The industry the business is in – i.e. hospitality, manufacturing, education, food, etc.


Whether the business will require premises – will a new lease need to be drawn up with a Landlord? Will the business purchase property, or can the business operate without a property (i.e. at home)?

Number of employees

How many employees will the business be employing? We would recommend having written employment contracts in place to reduce risk.

Terms & Conditions

Will terms and conditions need to be put in place with suppliers or customers?


How will the business promote itself? Will a website and marketing be required? 

Incorporation Fees

If a Limited Company is required, there is the incorporation fee for the set up. It is also worth considering having a Shareholders Agreement in place. This is a contractual document between the shareholders of the Company which really governs the relationship and also, covers a variety of scenarios such as what happens in the event of a shareholder’s death or how certain decisions are to be made.

Business Model/Plan

A business plan is a formal document containing the goals of a business, how you plan on attaining those goals, and a set time-frame for the achievement of those goals.

The very process of putting together a business model/plan, forces business owners to consider matters which they would not ordinarily think of. This can really help reduce within the business as the business has a clear direction, idea of costs and the opportunity to assess the liability before any issues arise.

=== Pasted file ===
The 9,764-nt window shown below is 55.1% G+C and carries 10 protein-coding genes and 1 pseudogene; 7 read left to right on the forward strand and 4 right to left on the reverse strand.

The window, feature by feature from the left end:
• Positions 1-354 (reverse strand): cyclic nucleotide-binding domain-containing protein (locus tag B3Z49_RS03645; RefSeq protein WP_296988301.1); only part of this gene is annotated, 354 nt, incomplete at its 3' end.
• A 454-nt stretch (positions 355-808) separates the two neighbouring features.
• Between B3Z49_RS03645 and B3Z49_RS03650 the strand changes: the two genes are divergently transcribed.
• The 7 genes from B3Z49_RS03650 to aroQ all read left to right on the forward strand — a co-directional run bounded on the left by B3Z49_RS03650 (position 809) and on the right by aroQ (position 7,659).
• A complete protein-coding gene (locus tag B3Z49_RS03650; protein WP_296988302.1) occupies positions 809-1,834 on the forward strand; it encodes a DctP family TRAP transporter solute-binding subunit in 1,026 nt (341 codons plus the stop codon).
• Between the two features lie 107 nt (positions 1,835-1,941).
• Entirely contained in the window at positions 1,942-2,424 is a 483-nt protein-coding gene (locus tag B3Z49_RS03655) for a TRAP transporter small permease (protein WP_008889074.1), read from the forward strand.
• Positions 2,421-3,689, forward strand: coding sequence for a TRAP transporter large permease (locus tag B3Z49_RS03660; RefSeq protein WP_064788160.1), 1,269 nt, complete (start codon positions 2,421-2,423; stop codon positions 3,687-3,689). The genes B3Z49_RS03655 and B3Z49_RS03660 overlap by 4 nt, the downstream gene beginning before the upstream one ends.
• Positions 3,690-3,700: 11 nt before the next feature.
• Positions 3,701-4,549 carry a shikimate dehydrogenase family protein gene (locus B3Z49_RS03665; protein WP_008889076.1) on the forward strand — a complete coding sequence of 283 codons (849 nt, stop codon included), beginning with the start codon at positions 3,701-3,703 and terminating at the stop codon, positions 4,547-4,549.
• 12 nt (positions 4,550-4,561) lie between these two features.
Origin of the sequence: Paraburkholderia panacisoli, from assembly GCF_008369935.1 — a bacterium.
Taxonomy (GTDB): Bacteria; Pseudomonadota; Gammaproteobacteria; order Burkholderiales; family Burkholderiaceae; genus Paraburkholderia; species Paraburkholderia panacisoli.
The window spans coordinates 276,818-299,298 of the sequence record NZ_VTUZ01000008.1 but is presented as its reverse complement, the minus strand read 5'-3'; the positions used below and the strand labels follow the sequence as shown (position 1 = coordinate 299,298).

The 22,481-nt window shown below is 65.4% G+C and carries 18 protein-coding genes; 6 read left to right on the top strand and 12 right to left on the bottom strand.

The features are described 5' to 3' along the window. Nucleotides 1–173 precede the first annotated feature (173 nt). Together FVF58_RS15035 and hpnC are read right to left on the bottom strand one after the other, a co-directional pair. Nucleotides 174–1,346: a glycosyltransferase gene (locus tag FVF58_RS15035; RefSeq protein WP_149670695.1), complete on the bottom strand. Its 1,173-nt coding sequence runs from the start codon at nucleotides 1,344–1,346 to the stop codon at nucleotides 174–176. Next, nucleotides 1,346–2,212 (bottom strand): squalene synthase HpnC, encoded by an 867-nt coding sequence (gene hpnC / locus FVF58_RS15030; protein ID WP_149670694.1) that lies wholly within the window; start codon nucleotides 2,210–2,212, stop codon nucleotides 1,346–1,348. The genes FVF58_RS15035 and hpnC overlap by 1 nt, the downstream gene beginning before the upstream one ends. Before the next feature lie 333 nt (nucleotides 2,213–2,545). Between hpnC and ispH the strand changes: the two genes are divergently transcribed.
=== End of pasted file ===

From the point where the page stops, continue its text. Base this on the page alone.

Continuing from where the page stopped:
Research and testing

Once again, this depends on the type of business that you’re setting up! You may wish to consider trial periods to check the sustainability of the business. You will also want to have a good understanding of the industry and how saturated the market is, so that you know whether your business will have the capacity to grow within the sector.

Moreover, market research and mystery shopping both have their benefits and can help massively when setting up your own business.

Of course, the more research and testing that is done before the business starts, the better. However, regardless of the amount of research and testing done beforehand, there is always an element of learning as the business develops, which cannot be researched beforehand.

Branding, marketing and growth

Put simply, branding is who you are as a business, and marketing is how you build awareness of that brand. 

Branding includes your business name, term, design, symbol, logo or any other feature that distinguishes your business from others. By contrast, marketing is the activity of promoting and selling products or services, including market research and advertising. Depending on the business, you may have a team dedicated specifically to branding and marketing, or this can be performed by an external agency. 

There are many reasons why marketing is important to a business, including the following: